The injured player was on the ground being tended to by trainers and coaches.
So the Seminole High School football team did what many football teams do. The teenage boys took a knee, bowed their heads and prayed for their injured teammate.
But that simple act of compassion and humanity in Sanford, Florida sparked outrage from the Freedom From Religion Foundation – a group of perpetually offended atheists from Wisconsin. An FFRF attorney fired off a letter to the superintendent of Seminole County Public Schools – accusing them of having an adult lead the prayer for the injured child. more >>
Naghmeh Abedini, the wife of Pastor Saeed Abedini who is serving eight years in Iran's most dangerous prison for his Christian faith, says she did not realize how selfish she was until her husband was jailed in 2012.
Naghmeh was born into a Muslim home but found Jesus after her family fled from Iran to California at age nine. But for 25 years, leading up to his arrest, she says she lived a life of deceit and brokenness that changed the moment she had an epiphany.
"I finally learned how to fight my deceptive selfish flesh on a daily basis; every nag, tantrum, despairing thought, and fear," wrote Naghmeh on TrueWoman.com. "Before Saeed was thrown into one of the world's worst prisons, I struggled with fear and anxiety. More than anything, I was afraid of flying and speaking in front of people." more >>
A Mississippi school district has agreed to stop having prayers and sermons at mandatory faculty convocations after an atheist group threatened to sue them.
The Washington, D.C.-based American Humanist Association announced that the Jackson Public School District had agreed to stop the religious practices.
JoAnne N. Shepherd, district counsel for the Jackson Public School District, responded to AHA via email that the convocation was meant to be "an inspirational and motivational event for employees returning to start the new school year." more >>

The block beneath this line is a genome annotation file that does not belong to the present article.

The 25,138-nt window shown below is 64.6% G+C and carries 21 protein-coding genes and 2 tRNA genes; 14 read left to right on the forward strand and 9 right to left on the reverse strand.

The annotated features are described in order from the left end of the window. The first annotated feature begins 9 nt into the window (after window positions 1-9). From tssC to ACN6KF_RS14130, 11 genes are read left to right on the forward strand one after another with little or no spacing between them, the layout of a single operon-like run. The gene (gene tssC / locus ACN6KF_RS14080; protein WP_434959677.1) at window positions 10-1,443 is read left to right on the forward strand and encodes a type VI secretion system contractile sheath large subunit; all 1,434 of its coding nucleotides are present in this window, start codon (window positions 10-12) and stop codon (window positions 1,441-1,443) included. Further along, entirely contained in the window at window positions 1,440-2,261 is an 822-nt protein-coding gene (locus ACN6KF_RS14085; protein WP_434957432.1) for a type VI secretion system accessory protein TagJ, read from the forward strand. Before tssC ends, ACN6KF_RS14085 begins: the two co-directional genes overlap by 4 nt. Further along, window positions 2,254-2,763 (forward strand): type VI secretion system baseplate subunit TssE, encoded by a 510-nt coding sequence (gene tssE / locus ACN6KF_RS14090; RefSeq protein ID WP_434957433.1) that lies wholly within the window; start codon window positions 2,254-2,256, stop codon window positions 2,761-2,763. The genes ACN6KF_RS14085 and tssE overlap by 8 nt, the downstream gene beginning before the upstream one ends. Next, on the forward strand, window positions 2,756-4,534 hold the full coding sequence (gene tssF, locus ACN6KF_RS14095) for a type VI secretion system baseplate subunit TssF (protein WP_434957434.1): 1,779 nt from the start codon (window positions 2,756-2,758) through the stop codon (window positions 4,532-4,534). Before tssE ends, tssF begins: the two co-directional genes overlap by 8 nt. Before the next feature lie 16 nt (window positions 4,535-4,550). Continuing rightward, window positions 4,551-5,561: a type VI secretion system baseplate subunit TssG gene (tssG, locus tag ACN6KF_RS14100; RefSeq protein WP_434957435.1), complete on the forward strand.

A three judge panel from an appeals court has ruled against a Christian missionary group that was attacked at an annual Arab Festival in Michigan.
In a two to one decision rendered Wednesday, the U.S. Court of Appeals for the Sixth Circuit panel affirmed a lower court dismissing a lawsuit by the group Bible Believers against Wayne County and its sheriff's office.
Circuit Judges Eric L. Clay and Bernice B. Donald comprised the majority, while district judge Samuel H. Mays, Jr. dissented. more >>
The convictions of 16 Amish men and women in Ohio found guilty of beard- and hair-cutting attacks on fellow members of their faith have been overturned by the U.S. Circuit Court of Appeals.
The Appeals Court determined that the jury in the case was given incorrect instructions on how to deliberate the role of religion in the attacks, documents from the case state.
"No one questions that the assaults occurred, and only a few defendants question their participation in them. The central issue at trial was whether the defendants committed the assaults 'because of' the religion of the victims," the decision from the Appeals Court read. "When all is said and done, considerable evidence supported the defendants' theory that interpersonal and intrafamily disagreements, not the victims' religious beliefs, sparked the attacks." more >>
A New York town whose unofficial prayer policy was successfully defended before the U.S. Supreme Court has adopted a formal invocation policy for its monthly board meetings.
Town of Greece voted last week to adopt the formal policy, having had an informal policy wherein people could pray sectarian invocations before the beginning of the board's public meeting.
Brian Marianetti, attorney for Town of Greece, told The Christian Post that the invocation policy was approved by the board on Aug. 19 in response to the increased attention Greece got due to the controversy over its prayers. more >>